Flying soon? Here’s how to prepare for a busy airport this summer.
Arrive hours early for your flight, especially if it's in the morning
Summer travel lines in September 2021. (Austonia)
The busiest passenger traffic days in summer 2021 were Thursdays, Fridays, Sundays and Mondays, according to a release but each day of the week is expected to see increased traffic this summer. Lines tend to be longest before 8 a.m. and sometimes mid-morning hours.
Grimmett told Austonia the average person should arrive at the airport two-and-a-half hours before boarding time for domestic flights or three hours early for international flights. You might want to tack on extra time if…
- You need to park or are returning a rental.
- You’re traveling with a big group, children or those who require assistance.
- You’re checking in baggage.
Familiarize yourself with TSA requirements
The worst thing while traveling is getting stuck in security and having to repack all of your belongings. If you’re traveling with a carry-on of toiletries, medication or food, double-check with TSA.gov if you’re not sure.Security screening checkpoints open at 3 a.m. and Grimmett said don’t hesitate to ask a staff member if you need help. Faster screening is available by applying for TSA PreCheck or Clear screening for an extra fee.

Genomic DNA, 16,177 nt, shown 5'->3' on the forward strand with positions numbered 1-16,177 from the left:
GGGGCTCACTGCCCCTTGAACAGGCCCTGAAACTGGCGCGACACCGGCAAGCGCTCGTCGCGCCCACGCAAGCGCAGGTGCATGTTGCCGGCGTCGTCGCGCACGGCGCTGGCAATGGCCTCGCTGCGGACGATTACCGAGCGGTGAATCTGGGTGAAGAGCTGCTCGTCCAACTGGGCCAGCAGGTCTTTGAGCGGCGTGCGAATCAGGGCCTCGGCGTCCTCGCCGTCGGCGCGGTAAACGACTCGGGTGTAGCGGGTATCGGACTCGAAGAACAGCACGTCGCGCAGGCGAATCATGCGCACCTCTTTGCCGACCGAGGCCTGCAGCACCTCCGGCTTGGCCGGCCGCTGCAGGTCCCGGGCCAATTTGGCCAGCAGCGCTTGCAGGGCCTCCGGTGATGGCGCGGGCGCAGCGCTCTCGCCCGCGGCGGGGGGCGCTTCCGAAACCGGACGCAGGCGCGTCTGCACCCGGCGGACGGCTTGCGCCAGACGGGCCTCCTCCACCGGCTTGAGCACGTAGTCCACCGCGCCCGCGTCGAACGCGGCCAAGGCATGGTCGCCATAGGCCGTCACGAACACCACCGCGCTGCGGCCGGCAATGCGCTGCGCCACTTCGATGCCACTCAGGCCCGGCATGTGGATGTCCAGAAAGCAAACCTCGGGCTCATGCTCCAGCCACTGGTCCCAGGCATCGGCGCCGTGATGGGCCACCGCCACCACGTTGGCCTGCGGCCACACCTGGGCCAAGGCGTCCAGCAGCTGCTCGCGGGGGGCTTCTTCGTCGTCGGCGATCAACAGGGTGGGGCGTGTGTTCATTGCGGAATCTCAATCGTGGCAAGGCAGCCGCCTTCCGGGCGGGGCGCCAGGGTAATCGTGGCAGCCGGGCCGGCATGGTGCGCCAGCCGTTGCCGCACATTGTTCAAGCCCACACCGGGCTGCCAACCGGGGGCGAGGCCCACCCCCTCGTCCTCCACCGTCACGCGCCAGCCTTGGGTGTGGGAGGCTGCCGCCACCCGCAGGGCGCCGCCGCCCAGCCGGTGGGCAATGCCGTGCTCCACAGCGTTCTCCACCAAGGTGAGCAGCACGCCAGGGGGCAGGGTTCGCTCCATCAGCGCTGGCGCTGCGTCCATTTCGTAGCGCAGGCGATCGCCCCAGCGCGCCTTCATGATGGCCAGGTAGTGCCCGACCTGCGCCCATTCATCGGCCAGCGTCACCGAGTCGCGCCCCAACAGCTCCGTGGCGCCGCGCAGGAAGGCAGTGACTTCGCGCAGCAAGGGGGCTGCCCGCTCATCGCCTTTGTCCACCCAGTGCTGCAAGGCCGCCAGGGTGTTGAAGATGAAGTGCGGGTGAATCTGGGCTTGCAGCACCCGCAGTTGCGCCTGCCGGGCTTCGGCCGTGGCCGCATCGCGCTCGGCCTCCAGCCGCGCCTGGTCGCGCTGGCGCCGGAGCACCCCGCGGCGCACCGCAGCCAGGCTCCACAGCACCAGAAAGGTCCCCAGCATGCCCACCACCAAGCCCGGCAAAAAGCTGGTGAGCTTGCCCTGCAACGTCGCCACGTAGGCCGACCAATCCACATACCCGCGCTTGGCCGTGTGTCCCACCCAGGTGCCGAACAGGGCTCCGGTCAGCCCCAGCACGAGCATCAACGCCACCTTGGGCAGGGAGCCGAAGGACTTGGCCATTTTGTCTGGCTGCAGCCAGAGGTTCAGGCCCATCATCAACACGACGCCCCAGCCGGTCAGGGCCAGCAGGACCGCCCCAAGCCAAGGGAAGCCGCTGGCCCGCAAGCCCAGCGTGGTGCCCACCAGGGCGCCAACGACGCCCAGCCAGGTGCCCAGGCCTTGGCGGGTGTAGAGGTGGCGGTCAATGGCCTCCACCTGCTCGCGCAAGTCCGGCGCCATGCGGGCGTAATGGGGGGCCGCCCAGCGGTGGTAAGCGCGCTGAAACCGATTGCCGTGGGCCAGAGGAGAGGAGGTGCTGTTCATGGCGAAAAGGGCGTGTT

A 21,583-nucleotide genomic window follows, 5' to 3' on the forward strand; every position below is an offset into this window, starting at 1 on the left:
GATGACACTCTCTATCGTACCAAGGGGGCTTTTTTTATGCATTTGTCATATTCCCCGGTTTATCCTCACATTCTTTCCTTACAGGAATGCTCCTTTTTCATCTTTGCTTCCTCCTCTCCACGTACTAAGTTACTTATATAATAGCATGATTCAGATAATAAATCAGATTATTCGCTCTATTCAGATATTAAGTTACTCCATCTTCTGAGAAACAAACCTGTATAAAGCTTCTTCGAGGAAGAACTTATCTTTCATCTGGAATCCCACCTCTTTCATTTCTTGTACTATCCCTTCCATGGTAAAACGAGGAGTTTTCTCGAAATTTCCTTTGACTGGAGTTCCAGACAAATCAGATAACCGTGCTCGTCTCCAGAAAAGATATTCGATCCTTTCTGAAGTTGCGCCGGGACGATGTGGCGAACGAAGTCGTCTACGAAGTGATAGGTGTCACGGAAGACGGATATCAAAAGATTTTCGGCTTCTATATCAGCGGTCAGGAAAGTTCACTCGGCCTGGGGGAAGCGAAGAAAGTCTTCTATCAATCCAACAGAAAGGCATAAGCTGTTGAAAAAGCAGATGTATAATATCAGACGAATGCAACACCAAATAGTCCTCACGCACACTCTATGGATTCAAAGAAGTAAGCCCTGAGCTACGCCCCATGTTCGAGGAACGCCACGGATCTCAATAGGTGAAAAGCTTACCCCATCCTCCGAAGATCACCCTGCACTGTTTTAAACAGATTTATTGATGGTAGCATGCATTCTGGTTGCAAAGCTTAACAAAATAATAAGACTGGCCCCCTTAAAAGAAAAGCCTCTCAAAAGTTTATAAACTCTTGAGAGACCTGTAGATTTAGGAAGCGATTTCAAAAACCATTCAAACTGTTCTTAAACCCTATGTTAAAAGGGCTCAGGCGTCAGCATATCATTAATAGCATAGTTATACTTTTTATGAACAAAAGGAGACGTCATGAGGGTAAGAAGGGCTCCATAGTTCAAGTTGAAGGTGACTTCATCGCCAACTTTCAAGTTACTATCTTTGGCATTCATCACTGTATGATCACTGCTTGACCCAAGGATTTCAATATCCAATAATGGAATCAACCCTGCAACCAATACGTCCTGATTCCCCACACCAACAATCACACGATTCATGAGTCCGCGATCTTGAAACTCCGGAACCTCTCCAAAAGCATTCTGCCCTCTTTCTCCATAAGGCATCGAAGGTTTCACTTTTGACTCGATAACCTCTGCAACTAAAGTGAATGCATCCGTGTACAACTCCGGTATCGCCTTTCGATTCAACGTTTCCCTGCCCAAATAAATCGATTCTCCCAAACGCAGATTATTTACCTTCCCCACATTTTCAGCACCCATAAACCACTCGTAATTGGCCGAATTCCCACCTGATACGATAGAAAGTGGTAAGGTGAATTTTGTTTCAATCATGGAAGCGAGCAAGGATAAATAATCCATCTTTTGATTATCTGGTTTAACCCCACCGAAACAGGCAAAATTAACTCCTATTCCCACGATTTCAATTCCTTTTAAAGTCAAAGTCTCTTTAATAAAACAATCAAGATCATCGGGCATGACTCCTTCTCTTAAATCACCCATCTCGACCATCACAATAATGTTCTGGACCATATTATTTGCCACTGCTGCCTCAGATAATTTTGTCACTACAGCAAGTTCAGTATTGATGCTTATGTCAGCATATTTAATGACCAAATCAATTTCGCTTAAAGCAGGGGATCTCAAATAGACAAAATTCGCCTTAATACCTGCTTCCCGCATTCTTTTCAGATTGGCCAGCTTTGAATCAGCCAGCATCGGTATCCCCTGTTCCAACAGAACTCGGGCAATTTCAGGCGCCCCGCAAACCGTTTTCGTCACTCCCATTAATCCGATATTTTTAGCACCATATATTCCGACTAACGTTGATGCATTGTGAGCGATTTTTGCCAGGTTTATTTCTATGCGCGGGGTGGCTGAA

Rather wait for the rush to die down?
Grimmett said to expect near-constant high traffic through August, when students return to school and tourist season ends. The lull is short-lived though—ABIA typically sees another travel uptick in October for events like F1 and ACL Festival.
Once you’re inside, refer to our complete guide to ABIA for a look at the amenities.
By Kali Bramble
Calls for firmer regulation of the dockless scooters, mopeds and e-bikes scattered about the city may hit the desks of City Council in coming months, as a recommendation from the Downtown Commission makes its way to the agenda.
The recommendation proposes stricter requirements for providers to remove devices blocking sidewalks, crosswalks and other rights of way and increase fees for subsequently impounded vehicles. The proposal also calls for implementing a ticketing system for riders who violate municipal traffic code or state law.
Since 2018, the steady influx of electronic scooters has left Austin’s Transportation Department scrambling to integrate the devices into city infrastructure. As of this year, companies Bird, Lime, LINK, and Wheels collectively operate a total of 14,100 micromobility devices, many of which are concentrated in Austin’s urban core.